PALATINE, Illinois — Water insecurity is a growing issue in sub-Saharan Africa. According to Global Citizen, “Of the 783 million people who are without access to clean water, 40% live in sub-Saharan Africa.” However, the Hippo Roller and similar inventions are helping the region move toward a more stable future with improved water access.
Water Access Issues in Africa
Poverty is a significant barrier in water access as impoverished people simply cannot afford the cost of running water and impoverished countries do not have the funds to put in place adequate water infrastructure. Natural disasters as well as flooding and droughts also impact water access. A growing population also puts strain on water and water-related resources.
Due to inadequate water resources and infrastructure, sub-Saharan Africa loses 5% of its yearly GDP. The time individuals in sub-Saharan Africa spend collecting water amounts to 40 billion hours that could otherwise be spent more productively. This time could go toward education and paid work endeavors that help break cycles of poverty.
With the United Nations warning that the world could face further shortages in water by the next decade, Africa has still not seen the worst of its water problems. Africa will likely carry the burden of this new wave of shortages. As such, the African continent desperately needs new solutions to improve water access.
A Potential Solution
In 1991, two South Africans designed the Hippo Roller. The roller is described as a “reimagined wheelbarrow.” The main component of the Hippo Roller is essentially a bucket on wheels. The invention allows families to collect and carry five times more water to their homes. When someone pushes the handle and rolls the Hippo Roller through water, the drum collects and stores the water. Then, instead of having to carry multiple heavy buckets, individuals can simply roll the Hippo Roller back to their homes, saving time and effort. Other than a few minor upgrades to the design, “the original design remains primarily unchanged” since 1991.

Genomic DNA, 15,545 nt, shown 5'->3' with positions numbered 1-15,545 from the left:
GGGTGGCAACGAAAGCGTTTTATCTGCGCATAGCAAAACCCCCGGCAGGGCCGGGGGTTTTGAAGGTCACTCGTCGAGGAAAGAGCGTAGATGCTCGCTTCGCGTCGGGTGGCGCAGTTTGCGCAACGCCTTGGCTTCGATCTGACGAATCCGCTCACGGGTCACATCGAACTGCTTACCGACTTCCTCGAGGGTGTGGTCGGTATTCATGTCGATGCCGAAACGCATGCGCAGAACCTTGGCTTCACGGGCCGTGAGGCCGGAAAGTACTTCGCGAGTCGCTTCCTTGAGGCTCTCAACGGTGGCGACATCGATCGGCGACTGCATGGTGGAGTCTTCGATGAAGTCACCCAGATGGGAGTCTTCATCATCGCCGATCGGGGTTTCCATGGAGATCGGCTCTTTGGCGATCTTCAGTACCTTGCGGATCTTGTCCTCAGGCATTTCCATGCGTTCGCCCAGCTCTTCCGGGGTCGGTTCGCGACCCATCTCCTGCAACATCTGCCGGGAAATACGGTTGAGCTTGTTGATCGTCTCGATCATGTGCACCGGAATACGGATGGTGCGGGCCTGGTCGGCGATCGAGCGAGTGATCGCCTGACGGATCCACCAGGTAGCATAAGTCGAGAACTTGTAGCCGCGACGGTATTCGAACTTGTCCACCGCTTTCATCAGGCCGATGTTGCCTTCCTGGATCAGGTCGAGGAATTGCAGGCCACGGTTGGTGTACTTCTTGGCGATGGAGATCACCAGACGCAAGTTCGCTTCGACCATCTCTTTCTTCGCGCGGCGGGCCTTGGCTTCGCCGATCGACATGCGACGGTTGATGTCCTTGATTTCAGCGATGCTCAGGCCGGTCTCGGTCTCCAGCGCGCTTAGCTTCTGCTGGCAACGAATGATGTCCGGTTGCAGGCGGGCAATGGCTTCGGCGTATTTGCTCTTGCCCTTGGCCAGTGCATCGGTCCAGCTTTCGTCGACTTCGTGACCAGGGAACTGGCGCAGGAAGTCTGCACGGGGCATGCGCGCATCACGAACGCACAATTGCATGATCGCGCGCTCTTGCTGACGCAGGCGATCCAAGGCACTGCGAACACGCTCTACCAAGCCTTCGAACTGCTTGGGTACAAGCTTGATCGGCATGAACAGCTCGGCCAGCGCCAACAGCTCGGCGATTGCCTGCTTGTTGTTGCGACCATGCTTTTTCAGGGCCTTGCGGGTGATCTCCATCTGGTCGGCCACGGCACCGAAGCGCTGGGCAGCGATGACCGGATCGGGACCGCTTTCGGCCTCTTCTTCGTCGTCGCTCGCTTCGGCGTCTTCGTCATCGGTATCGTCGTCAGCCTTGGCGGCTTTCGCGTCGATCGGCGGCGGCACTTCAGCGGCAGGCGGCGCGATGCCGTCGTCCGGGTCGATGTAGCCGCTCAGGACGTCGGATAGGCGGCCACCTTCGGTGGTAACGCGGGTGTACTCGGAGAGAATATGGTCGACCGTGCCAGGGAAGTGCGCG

Today, this innovative drum helps many in need. In fact, more than 60,000 Hippo Rollers are in use throughout Africa. The invention helps a minimum of 600,000 people attain access to more than three billion liters of water per year. The Hippo Roller has been especially important during COVID-19 as access to water is necessary for maintaining hygiene practices and protecting families from the virus.
Other Inventions Improving Water Access
While the Hippo Roller itself is innovative in providing water for tens of thousands of people, other inventions are also providing an ocean of opportunities for Africans to access water.
- The Drinkable Book gives readers information on how to keep their water healthy to drink, which is often a difficulty for many Africans. The book’s pages serve as water filters that remove more than 99.9% of bacteria from drinking water.
- Fog collectors are large nets made out of mesh that retrieve condensation from the fog. Water can be harvested from condensation. In Morocco alone, fog collecting is able to harvest more than 6,000 liters of water a day, helping thousands of families to access water.
- Solar-powered water pumps use energy from the sun to pump out groundwater, allowing farmers to enhance their irrigation methods quickly and cheaply. Farmers can also “sell excess power back to the grid,” encouraging farmers to conserve water and increasing their income at the same time.
- The WaterSeer uses a wind turbine to send air into a chamber. The chamber cools the warm air into vapor, which condenses into water on the side of the chamber. In ideal weather, the WaterSeer can produce more than 30 liters of water per day.
Today, the Hippo Roller is in use in 51 countries. It has helped hundreds of thousands of people gain access to water. The Hippo Roller initiative has worked with 17 partners and several donors to extend the reach of its product. In short, the Hippo Roller has transformed from an idea to a large-scale business.
However, the Hippo Roller program is far from finished. The project aims to gain support to secure funding to extend its reach even further into new regions. This would potentially allow millions of more people to gain access to the product, improving global water access even further.
The current water crisis in sub-Saharan Africa is a significant concern since access to water links to economic growth and development. However, inventions such as the Hippo Roller provide a flood of new possibilities, allowing disadvantaged people to gain access to water.
– Calvin Franke